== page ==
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Comparison of Methods Based on Diversity and Similarity for Molecule Selection and the Analysis of Drug Discovery Data

  • Raymond L.H. Lam
  • William J. Welch
Protocol
Part of the Methods in Molecular Biology™ book series (MIMB, volume 275)

Abstract

The concepts of diversity and similarity of molecules are widely used in quantitative methods for designing (selecting) a representative set of molecules and for analyzing the relationship between chemical structure and biological activity. We review methods and algorithms for design of a diverse set of molecules in the chemical space using clustering, cell-based partitioning, or other distance-based approaches. Analogous cell-based and clustering methods are described for analyzing drug-discovery data to predict activity in virtual screening. Some performance comparisons are made. The choice of descriptor variables to characterize chemical structure is also included in the comparative study. We find that the diversity of a selected set is quite sensitive to both the statistical selection method and the choice of molecular descriptors and that, for the dataset used in this study, random selection works surprisingly well in providing a set of data for analysis.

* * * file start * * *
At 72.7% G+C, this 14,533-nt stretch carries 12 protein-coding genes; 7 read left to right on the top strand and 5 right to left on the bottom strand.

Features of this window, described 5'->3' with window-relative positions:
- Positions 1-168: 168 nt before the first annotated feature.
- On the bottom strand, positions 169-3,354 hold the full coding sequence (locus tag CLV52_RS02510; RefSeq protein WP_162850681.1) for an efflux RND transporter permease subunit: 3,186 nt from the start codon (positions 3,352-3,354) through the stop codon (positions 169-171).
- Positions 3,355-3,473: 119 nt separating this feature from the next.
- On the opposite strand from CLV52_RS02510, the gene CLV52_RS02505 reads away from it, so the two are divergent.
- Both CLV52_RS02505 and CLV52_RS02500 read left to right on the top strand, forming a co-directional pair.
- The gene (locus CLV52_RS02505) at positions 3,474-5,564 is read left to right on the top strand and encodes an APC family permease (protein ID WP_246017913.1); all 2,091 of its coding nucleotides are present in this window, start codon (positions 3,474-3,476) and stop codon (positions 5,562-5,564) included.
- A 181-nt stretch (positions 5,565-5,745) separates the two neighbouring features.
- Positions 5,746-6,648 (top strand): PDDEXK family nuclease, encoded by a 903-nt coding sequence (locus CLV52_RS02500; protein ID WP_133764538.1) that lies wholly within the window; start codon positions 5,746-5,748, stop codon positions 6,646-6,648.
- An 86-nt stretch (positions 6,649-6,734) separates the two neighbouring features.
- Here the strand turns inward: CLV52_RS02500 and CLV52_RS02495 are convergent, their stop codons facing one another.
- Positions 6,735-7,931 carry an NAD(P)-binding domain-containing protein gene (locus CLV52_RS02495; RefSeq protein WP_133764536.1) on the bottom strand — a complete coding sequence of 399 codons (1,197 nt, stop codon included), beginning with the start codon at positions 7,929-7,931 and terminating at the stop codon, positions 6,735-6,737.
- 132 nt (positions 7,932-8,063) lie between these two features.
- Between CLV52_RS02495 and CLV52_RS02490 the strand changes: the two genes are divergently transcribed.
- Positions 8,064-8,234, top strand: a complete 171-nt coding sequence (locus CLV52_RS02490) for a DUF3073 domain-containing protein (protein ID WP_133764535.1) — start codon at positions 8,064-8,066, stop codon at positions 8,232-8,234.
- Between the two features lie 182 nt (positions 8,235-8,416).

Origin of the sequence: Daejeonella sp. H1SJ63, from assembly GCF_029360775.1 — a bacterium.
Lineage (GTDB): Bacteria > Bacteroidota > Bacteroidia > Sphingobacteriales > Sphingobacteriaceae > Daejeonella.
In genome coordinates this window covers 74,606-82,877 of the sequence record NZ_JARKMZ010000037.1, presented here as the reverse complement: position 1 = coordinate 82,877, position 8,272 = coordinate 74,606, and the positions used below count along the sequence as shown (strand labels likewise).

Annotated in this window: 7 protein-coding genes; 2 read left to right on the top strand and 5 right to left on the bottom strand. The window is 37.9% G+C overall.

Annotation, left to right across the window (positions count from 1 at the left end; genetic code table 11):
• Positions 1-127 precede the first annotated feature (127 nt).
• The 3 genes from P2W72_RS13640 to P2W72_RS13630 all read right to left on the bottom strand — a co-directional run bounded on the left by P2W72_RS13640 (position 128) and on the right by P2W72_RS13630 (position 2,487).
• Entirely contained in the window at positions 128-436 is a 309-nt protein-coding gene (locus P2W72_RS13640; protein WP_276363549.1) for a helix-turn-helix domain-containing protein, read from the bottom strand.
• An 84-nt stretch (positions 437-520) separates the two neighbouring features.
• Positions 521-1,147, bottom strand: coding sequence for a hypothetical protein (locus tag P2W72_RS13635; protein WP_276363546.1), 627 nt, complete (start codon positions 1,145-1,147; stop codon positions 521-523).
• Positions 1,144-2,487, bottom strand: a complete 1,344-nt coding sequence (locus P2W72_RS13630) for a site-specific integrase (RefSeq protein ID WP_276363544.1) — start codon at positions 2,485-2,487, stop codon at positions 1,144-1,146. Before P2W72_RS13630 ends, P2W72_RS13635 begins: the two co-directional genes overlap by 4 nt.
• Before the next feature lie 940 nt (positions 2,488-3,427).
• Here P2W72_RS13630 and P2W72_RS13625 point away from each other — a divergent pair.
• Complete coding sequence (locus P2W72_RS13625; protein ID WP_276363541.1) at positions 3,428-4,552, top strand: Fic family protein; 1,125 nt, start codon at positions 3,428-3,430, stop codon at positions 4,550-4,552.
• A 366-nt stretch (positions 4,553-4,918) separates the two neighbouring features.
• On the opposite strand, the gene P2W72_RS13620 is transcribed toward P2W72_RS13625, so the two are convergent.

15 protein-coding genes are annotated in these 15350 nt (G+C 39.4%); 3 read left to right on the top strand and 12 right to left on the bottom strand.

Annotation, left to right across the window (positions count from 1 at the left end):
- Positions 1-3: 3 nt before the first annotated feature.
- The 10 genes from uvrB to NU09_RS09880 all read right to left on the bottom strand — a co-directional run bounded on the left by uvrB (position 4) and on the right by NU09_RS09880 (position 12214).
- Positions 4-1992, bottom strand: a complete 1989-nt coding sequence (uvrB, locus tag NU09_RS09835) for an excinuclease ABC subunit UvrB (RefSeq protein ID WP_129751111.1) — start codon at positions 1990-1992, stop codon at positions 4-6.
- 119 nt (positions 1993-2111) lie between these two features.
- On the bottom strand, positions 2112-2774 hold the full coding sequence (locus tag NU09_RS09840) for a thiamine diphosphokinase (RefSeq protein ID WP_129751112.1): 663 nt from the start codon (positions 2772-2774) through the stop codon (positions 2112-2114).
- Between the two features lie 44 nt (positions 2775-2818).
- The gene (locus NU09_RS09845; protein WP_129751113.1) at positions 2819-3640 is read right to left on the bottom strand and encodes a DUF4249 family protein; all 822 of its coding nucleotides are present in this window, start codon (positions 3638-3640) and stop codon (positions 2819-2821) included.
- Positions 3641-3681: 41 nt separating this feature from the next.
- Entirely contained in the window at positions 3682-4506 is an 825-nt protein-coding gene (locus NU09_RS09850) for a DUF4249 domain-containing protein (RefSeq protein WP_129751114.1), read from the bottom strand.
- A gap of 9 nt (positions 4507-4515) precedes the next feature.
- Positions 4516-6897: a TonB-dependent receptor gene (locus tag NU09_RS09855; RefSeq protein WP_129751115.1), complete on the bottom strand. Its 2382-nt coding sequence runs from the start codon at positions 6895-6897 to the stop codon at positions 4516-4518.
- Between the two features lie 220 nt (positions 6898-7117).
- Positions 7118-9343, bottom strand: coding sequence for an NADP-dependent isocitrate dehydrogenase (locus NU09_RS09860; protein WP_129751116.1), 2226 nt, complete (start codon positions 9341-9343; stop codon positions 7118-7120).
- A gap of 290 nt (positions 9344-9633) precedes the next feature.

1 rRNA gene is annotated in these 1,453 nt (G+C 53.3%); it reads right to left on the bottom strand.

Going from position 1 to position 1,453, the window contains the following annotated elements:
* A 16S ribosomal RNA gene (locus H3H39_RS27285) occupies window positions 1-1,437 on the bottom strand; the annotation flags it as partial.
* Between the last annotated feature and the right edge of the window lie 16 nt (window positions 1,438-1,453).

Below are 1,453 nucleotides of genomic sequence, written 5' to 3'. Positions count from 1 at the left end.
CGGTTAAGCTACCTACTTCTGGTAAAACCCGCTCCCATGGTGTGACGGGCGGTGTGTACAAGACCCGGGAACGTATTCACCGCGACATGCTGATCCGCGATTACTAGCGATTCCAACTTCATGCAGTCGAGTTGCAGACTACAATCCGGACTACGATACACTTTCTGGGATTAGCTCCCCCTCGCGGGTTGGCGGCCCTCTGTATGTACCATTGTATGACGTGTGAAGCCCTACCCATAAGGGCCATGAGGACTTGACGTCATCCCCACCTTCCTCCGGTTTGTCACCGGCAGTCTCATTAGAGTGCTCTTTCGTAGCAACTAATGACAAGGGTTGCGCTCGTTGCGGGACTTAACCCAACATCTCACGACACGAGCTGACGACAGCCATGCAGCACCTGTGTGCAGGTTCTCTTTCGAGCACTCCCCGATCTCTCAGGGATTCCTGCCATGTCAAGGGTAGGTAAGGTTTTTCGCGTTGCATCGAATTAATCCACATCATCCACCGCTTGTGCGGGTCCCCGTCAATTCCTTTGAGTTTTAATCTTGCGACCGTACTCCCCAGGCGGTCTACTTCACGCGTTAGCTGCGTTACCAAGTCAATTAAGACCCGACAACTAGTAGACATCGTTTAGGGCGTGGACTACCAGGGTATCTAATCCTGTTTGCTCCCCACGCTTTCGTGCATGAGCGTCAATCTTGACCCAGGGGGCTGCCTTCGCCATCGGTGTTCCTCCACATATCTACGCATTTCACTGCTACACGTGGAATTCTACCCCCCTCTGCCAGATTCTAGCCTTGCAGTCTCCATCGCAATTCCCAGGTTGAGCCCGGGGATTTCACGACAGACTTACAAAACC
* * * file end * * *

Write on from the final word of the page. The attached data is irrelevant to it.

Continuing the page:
Key Words

Biological activity cell-based partitioning chemical descriptors classification clustering distance-based design diversity selection high-throughput screening quantitative structure-activity relationship 

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Copyright information

© Humana Press Inc. 2004

Authors and Affiliations

  • Raymond L.H. Lam
    • 1
  • William J. Welch
    • 2
    • 3
  1. 1.Department of Data Exploration SciencesGlaxoSmithKlineKing of PrussiaUSA
  2. 2.Department of StatisticsUniversity of British ColumbiaVancouver
  3. 3.Department of Statistics and Actuarial ScienceUniversity of WaterlooWaterlooCanada

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